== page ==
Being forgotten after death is one thing, but what happens when you’re forgotten while you’re still alive? When people retire or lose their jobs for other reasons, they often feel “invisible” or irrelevant. While some people rejoice at fading into obscurity, others launch into charity work, write a book, or take other actions to retain their relevancy. This need to remembered is a human, universal reaction to a change in our environment. 

In Murder in Madden, both Enid and Jack feel forgotten. How does this drive the actions they take? You’ll find out when you read the book.

The Meaning of Food

Lately, I’ve been thinking about food. I don’t mean in the usual sense, although I love a good meal as much as the next person. During the recent holidays, I didn’t even have to think about food–it just magically appeared before me everywhere I went.

The reason food has been on my mind is because of its role in certain kinds of mystery novels. The publishing world calls these “cozy” mysteries. Typically, owner of a cupcake shop or a bookstore finds a dead body in the freezer or in the alley behind the shop. And it’s an amateur sleuth who shows up the local police by solving the crime. (Think “Murder She Wrote”) Besides amateur sleuths, food typically plays a role in cozies.

Murder in Madden is not a typical cozy, but it does have elements of that genre. For example, the protagonist is not in law enforcement, and she’s a female who is old enough to know better but young enough to get herself into trouble anyway. And then there’s the food that somehow kept showing up in the manuscript.

Which made me start thinking: What’s the role of food in our lives and what meaning do we ascribe to it? I don’t have a professional response, but I do have an opinion. As I said in earlier posts, family relationships play a key role in Murder in Madden. When I think of family, at least the pleasant moments, I often recall family gatherings during holidays, which all things center around huge spreads of food. Or I recall special meals by candlelight to celebrate birthdays. Or I think of my deceased mom’s cooking. As I’ve been writing this novel, family has been on my mind a lot, ergo food has been on my mind.

My point in all this is that once you get past the physiological need for feed on Maslow’s hierarchy, food takes on a different meaning for each of us. I didn’t set out to make food an element of Murder in Madden, but somehow it crept into my writing. Like family, food is primal. It’s basic to life.

Well, enough thoughts about food. I’m going to wrap up this post and join my husband by the fireplace for a glass of Cabernet Sauvignon and some freshly baked mushroom and cheese focaccia bread I picked up from the bakery this afternoon. Fire and food and, well, you know … now that’s primal. 


As I talked with Enid this week about her story, the word “redemption” kept popping up in my mind. According to Merriam Webster, redemption is the deliverance from the bondage of sin; emancipation or liberation through payment of a price. Perhaps redemption wasn’t Enid’s to pay. Perhaps it was … well, you’ll have to read the book to answer that question for yourself.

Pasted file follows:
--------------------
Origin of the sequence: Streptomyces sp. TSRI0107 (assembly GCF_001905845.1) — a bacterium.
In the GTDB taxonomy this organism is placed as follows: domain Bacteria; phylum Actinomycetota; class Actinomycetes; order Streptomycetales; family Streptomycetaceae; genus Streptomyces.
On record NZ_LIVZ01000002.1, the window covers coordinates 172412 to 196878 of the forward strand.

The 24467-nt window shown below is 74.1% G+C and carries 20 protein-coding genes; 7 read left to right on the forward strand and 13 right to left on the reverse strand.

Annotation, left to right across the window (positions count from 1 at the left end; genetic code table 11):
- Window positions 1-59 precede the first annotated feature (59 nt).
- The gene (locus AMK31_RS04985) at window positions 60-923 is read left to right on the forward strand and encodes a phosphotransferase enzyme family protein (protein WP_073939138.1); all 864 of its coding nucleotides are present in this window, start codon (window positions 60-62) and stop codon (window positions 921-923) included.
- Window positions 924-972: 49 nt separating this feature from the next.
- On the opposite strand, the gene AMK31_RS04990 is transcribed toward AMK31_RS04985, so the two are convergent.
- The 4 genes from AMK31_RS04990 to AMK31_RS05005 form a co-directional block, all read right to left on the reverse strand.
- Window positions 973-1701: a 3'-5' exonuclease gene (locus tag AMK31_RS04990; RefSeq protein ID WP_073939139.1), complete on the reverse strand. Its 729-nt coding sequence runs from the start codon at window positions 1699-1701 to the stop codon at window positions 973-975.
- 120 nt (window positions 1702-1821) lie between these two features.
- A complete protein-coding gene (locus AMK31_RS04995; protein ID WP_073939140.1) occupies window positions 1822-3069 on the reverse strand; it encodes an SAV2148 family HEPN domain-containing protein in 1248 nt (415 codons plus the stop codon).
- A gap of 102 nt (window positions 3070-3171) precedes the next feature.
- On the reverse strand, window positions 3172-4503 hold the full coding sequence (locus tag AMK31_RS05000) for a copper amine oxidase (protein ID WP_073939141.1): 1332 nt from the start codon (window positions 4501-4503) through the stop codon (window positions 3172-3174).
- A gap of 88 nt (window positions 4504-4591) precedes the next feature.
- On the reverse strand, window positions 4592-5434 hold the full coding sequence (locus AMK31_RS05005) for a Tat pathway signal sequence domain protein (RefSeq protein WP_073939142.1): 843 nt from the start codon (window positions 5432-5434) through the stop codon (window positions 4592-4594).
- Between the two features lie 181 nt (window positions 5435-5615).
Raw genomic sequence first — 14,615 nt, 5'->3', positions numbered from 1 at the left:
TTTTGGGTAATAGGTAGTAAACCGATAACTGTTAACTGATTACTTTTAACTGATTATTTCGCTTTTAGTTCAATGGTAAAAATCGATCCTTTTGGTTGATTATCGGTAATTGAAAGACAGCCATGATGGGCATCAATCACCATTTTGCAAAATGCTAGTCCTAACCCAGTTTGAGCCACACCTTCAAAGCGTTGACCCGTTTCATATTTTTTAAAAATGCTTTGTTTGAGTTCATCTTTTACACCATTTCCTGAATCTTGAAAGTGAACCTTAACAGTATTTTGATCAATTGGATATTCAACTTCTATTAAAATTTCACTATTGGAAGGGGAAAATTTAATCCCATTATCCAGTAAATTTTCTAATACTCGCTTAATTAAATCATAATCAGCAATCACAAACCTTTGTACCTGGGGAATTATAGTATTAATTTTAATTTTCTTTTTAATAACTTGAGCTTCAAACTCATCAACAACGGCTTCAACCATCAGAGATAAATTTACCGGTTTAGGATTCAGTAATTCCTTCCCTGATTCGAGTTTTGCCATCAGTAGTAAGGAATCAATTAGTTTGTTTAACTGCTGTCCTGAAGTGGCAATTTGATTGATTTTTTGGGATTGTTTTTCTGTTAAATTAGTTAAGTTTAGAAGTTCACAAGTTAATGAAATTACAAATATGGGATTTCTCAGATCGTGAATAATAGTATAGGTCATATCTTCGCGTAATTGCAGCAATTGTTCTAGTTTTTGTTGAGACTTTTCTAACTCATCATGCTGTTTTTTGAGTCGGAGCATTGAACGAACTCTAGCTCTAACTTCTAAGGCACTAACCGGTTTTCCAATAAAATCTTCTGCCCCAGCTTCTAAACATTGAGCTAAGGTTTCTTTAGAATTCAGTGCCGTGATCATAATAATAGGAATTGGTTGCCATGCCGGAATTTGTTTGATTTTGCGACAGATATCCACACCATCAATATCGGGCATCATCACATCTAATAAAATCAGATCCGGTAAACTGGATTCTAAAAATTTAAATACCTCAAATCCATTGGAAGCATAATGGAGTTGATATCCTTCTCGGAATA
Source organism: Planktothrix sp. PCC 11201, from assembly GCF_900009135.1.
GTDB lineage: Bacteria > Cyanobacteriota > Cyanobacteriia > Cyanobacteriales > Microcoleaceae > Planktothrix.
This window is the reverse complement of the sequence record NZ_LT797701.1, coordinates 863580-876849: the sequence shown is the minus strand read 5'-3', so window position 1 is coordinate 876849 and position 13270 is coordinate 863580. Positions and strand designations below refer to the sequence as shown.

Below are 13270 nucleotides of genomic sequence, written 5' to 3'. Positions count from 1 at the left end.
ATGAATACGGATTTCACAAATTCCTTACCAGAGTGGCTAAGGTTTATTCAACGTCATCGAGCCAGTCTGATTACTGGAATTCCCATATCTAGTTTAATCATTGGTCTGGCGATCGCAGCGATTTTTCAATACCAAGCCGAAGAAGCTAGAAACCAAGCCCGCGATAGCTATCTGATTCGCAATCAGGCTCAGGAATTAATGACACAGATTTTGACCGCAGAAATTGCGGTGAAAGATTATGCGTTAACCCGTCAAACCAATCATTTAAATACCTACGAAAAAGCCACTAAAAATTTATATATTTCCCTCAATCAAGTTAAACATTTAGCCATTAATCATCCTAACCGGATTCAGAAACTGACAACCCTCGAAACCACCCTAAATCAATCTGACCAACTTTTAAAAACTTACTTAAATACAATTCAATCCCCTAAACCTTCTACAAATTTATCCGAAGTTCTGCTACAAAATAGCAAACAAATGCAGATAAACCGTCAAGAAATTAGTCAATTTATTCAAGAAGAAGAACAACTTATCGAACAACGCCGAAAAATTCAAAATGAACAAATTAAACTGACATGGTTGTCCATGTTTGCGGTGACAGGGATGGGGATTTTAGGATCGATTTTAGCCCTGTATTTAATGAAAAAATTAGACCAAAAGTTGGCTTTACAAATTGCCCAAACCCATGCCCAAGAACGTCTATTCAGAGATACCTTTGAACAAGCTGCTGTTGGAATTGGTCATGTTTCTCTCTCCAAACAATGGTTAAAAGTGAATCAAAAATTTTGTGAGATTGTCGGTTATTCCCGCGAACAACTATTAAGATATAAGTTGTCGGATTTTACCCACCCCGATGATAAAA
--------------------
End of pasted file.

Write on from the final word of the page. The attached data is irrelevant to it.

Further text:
We all pay for our deeds in some way or another. Some might call it karma. As a former life coach, I used to tell clients that what they put out into the universe is returned to them in like kind. I’ve come to realize that the only way to be free of the obligation of our deeds is through redemption. There’s no way to escape the past, but through redemption, we find a way to live with ourselves.

Redemption does play a role in Murder in Madden. Is that why Enid was driven to pursue Rosie’s story? Is that why I am driven to write Enid’s story? What are we trying to redeem?

Families and Christmas

This will be my last post for the year, and as I reflect on the holiday season, I am reminded of Christmases past and times spent with family. No, I’m not going to make a Hallmark statement here. In fact, just the opposite.

Family dynamics are complex, and this complexity often fuels suicides, murders, depression and a host of not-so-great emotions like envy and fear–especially this time of year. Having said that, you may be expecting me to pass long pearls of wisdom gleaned over the years on how to deal with family issues. Ha!

My best advice to you is to become a mystery writer. That way, you can kill off the in-laws or anyone else in a story. Don’t like Aunt Tillie? Then get rid of her! Change her name, of course, but think of all the delightful, creative ways you can dispose of her body. It’s actually quite therapeutic.

Okay, enough of the dark humor. My point is, just try to laugh it off and find a way to release your family frustration. Christmas comes only once a year, and then you can resume your normal life again.

One thing I learned from Enid as I was writing this book is that you can’t always make everyone in your family happy. Sometimes you have to do what’s right for you–and then deal with the consequences. As I’ve said in previous posts, Enid is much more courageous than I, although she doesn’t always make the right decisions. But do any of us?

On that note, I’ll end. Enid and I wish you Happy Holidays and a Joyous New Year! See you here next year.